One thing we’ve noticed from the responses to this blog and to CESJ books and lectures is that few people really understand two institutions basic to any society: private property and money. The problem is that modern economic theory has made these two things so complicated that their very simplicity comes across to some people as some odd, possibly even sinister.
Put your mind at ease. There is nothing sinister about either private property or money. It is love of money, that is, putting too much importance on it and obsessing about it, that is the root of all evil, not money itself. Given that “absence makes the heart grow fonder,” perhaps all we need is for more people to be able to participate in money creation to buy their own capital for them to stop putting so much of the wrong kind of emphasis on it.
That’s why, perhaps, we should all be working for the passage of a Capital Homestead Act:
• We just returned from the annual Rally at the Federal Reserve. Dr. Robert Brantley served as Master of Ceremonies and gave the opening prayer and closing benediction. Naturally we’re all exhausted (because of the event, not Bob’s prayer. . . ). Except (of course) for perpetual motion machine Norman Kurland, who was the Keynote Speaker. His talk outlined thoughts through history on private property in capital, from the Jewish, Christian, Islamic and even pagan tradition.
• This writer gave a brief description of the purposes for which the Federal Reserve was established: to furnish the country with an “elastic” asset-backed currency that was uniform and stable by rediscounting qualified paper for agriculture, commerce and industry. There was also the relatively minor task of retiring the old debt-backed currency and replacing it with asset-backed currency — which was soon derailed as the federal government began financing its deficits using the money creation powers of the Federal Reserve.
• Dr. Scott Holmes gave a rendition of “16 Bills” after a couple of drum and flute sets orchestrated by Jerry Peloquin, one-time founding drummer of the Jefferson Airplane group and developer of the Family Fish Farms Network concept.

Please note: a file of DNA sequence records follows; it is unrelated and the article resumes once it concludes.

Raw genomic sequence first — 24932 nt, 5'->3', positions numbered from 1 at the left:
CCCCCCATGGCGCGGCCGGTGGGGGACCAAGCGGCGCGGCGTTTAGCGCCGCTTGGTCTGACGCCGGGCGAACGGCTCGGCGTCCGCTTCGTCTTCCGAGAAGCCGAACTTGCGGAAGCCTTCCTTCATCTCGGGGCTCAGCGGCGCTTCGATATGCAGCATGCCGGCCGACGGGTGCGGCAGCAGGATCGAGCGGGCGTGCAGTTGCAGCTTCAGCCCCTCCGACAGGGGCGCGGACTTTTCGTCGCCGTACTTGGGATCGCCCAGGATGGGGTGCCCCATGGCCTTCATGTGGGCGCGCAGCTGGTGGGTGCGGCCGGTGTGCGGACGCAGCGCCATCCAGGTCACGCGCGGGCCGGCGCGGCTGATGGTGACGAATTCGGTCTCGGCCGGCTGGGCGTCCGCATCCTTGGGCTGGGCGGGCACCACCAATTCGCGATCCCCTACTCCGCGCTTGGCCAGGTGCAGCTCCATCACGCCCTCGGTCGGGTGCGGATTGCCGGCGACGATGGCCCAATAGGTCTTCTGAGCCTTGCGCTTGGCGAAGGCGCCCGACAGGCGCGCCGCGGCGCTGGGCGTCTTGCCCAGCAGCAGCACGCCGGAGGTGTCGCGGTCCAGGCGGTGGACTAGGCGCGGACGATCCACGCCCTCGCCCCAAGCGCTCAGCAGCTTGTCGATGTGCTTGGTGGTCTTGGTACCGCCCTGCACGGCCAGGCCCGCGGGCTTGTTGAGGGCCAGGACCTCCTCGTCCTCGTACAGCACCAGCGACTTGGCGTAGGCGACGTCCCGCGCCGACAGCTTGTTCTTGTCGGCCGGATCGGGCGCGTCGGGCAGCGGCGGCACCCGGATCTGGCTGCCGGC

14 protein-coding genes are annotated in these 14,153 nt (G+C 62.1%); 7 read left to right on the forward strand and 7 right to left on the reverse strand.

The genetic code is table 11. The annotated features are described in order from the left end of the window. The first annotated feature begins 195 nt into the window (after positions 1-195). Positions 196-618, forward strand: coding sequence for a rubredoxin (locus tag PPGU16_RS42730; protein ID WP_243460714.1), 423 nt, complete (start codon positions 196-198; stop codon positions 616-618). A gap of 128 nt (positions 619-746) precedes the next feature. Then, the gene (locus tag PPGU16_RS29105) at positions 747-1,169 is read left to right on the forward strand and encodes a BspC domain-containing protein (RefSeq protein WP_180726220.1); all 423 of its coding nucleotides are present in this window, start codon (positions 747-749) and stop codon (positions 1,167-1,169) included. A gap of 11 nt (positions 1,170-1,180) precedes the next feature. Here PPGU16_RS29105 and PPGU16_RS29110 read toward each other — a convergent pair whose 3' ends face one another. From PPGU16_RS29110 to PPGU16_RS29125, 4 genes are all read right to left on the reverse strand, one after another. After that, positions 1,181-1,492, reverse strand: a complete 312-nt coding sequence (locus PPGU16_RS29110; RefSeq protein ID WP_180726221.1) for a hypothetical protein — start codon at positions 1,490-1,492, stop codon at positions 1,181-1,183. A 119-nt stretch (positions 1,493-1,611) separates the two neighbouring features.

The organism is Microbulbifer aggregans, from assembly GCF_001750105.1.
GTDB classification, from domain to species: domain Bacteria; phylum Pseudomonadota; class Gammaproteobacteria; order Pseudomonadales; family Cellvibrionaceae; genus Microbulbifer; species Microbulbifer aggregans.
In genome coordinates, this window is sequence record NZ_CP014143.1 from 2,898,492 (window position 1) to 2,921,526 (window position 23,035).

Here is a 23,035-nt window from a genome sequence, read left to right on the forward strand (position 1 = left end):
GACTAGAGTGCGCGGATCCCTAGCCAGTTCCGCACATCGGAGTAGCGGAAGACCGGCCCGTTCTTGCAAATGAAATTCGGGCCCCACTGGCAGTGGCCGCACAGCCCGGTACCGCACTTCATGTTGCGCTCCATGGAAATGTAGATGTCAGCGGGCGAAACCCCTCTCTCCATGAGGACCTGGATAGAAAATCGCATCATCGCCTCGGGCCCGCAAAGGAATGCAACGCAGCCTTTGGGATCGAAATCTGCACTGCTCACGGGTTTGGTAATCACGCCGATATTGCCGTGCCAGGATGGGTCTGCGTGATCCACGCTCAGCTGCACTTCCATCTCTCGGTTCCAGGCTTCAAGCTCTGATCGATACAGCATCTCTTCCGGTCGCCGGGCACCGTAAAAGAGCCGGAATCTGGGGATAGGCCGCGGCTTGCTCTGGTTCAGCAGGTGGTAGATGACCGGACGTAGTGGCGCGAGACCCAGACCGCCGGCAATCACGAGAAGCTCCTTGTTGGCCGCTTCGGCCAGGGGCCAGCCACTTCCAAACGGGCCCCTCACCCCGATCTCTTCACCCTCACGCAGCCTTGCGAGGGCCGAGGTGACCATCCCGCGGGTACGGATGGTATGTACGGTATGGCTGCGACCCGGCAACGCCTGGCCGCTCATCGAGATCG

• Dr. Robert Ornelas, candidate for Lieutenant Governor of California, was there with his Christian Hip-Hop group, the SOG Crew. They were very well received by the crowd.
• Dave Hamill from Georgia gave a rousing speech urging his fellow Evangelical Christians to join with the Jews, Catholics and Muslims in supporting Capital Homesteading.
• Tomorrow is the CESJ annual celebration and board meeting. I would probably have a lot more to put in these news items, except I’m very tired, and I still have to bake my special pumpkin bread for the meeting tomorrow, and make 72 deviled eggs.
• As of this morning, we have had visitors from 58 different countries and 52 states and provinces in the United States and Canada to this blog over the past two months. Most visitors are from the United States, Canada, the United Kingdom, Australia, and Saudi Arabia. People in El Salvador, Pakistan, Qatar, Portugal, and Singapore spent the most average time on the blog. The most popular postings this past week were “Thomas Hobbes on Private Property,” “Aristotle on Private Property,” “Social Justice IV: The Characteristics of Social Justice,” “Some Thoughts on Money, II: The Different Schools of Thought,” and “The Greatest Danger to Religion Today.”
Those are the happenings for this week, at least that we know about. If you have an accomplishment that you think should be listed, send us a note about it at mgreaney [at] cesj [dot] org, and we’ll see that it gets into the next “issue.” If you have a short (250-400 word) comment on a specific posting, please enter your comments in the blog — do not send them to us to post for you. All comments are moderated anyway, so we’ll see it before it goes up.